Explanatory Notes

Enterprise Act 2002

2002 CHAPTER 40

7 November 2002

Commentary on Sections

Part 10: Insolvency


Section 266: Disqualification from office: Parliament

769.Section 427 of the Insolvency Act 1986 imposes a number of restrictions on a member of either House at Westminster if he or she is adjudged bankrupt (or sequestrated in Scotland). In the House of Lords, a member is not allowed to sit or vote in either the House or Committee. In the Commons, a member cannot be elected to, sit or vote in the House (or the devolved equivalent) or on Committee. The restrictions on being elected to and sitting and voting in the devolved assemblies on the ground of bankruptcy feed through from section 427 by virtue of the Government of Wales Act 1998, the Scotland Act 1998 and the Northern Ireland Act 1998.

770.With the exception of a peer in Westminster, in all legislatures a bankrupt is given six months in order to have their bankruptcy order annulled or their bankruptcy discharged. If this has not happened by the end of that period, then their seat is vacated.

771.Section 266 inserts new sections into the Insolvency Act 1986 to deal with disqualification from Parliament, the Scottish Parliament, the Northern Ireland Assembly or the National Assembly for Wales where a BRO is made against a member of any of those Assemblies. It also amends section 427 Insolvency Act 1986 to remove references to England and Wales from that section and to change its title.

England and Wales

772.The new section 426A disqualifies an MP against whom a BRO is made from membership of the House of Commons. On disqualification under this section, an MP must immediately vacate his or her seat. This differs from the current position under section 427 Insolvency Act 1986, which disqualifies a person on the making of a bankruptcy order but then gives a period of six months for an MP to have the bankruptcy order annulled. Under the new section, an MP is no longer automatically disqualified on the making of a bankruptcy order. Those MPs where some form of culpability can be shown through the making of a BRO will be disqualified automatically and there will be no six months grace period.

773.A member of the House of Lords subject to a BRO will be disqualified from sitting or voting in the House of Lords or from sitting or voting in a committee of the House of Lords or a joint committee of both Houses. No writ of summons can be issued to a lord of Parliament who is subject to a BRO. These are the same restrictions as are currently in place for a bankruptcy order but, again, by replacing bankruptcy with BRO as the trigger to disqualification, only culpable peers will be disqualified.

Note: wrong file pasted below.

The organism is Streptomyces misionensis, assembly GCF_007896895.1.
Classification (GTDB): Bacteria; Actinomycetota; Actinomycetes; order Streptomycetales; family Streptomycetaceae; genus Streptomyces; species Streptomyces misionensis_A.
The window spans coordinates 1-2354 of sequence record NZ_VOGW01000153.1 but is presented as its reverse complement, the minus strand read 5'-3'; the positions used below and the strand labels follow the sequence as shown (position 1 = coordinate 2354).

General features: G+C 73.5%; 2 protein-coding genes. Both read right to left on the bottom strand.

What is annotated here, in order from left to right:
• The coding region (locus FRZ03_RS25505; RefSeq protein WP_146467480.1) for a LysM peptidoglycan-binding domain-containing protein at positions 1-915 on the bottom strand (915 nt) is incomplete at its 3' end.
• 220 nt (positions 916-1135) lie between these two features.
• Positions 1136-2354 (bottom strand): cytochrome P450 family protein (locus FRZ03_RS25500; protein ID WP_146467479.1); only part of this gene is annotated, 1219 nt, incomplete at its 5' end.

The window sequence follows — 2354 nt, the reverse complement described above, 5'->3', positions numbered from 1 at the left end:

The Devolved Assemblies

774.The new section 426A will feed through to the devolved Assemblies by virtue of the devolution legislation. A member of the Scottish Parliament against whom a BRO is made will be disqualified from the Scottish Parliament by virtue of section 15(1)(b) Scotland Act 1998 and will have to vacate his or her seat under sections 17(1) and (2) of that Act.

775.The position is the same for a member of the National Assembly for Wales by virtue of sections 12(2) and 14(1) and (2) Government of Wales Act 1998 and for a member of the Northern Ireland Assembly by virtue of sections 36(4) and 37(1) Northern Ireland Act 1998 and Article 370 of the Insolvency (Northern Ireland) Order 1989.

MPs, Peers and Members of the Devolved Assemblies made bankrupt in Northern Ireland or sequestrated in Scotland

776.There is no equivalent regime to BROs in either Scotland or Northern Ireland. Insolvency law in Wales is the same as in England and will be modified by this Act.

777.Therefore, the existing regime for disqualification where an MP, peer or a member of a devolved Assembly is made bankrupt in Northern Ireland or sequestrated in Scotland is being retained. However, section 427 is being amended by section 266(1) and (2) so that it will then only cover those made bankrupt in Northern Ireland or sequestrated in Scotland.

778.For example, an MSP who is sequestrated in Scotland will be disqualified and will have six months to have that order annulled before having to vacate his or her seat.

Two regimes

779.Therefore, two different regimes will be in operation at the same time in Parliament and all the devolved Assemblies, depending on the jurisdiction in which the bankruptcy occurs:

The order-making power

780.Section 266 provides for an order-making power to amend sections 426A and 426B, should equivalent regimes be introduced in Northern Ireland and Scotland. The order-making power would be subject to affirmative resolution.

781.Section 265 will remove the automatic disqualification on a bankrupt acting as a justice of the peace. The removal of bankrupt justices of the peace will be left to the Lord Chancellor's general power to appoint and remove justices of the peace where it is thought appropriate.

782.Section 267 will replace the automatic restriction on bankrupts serving as a member of a Local Authority with one disqualifying those subject to a BRO.

783.Section 268 will provide a wide order-making power for any Secretary of State or the National Assembly for Wales, to review legislation under his or her policy control and to maintain, repeal, amend or abolish such restrictions on bankrupts as they deem appropriate. Amendments can include reducing the class of bankrupts to whom a disqualification applies, applying the restrictions to those people who are subject to BROs or undertakings as well as bankrupts or providing that the disqualification is subject to the discretion of a specified person, body or group. Such orders will be subject to affirmative resolution.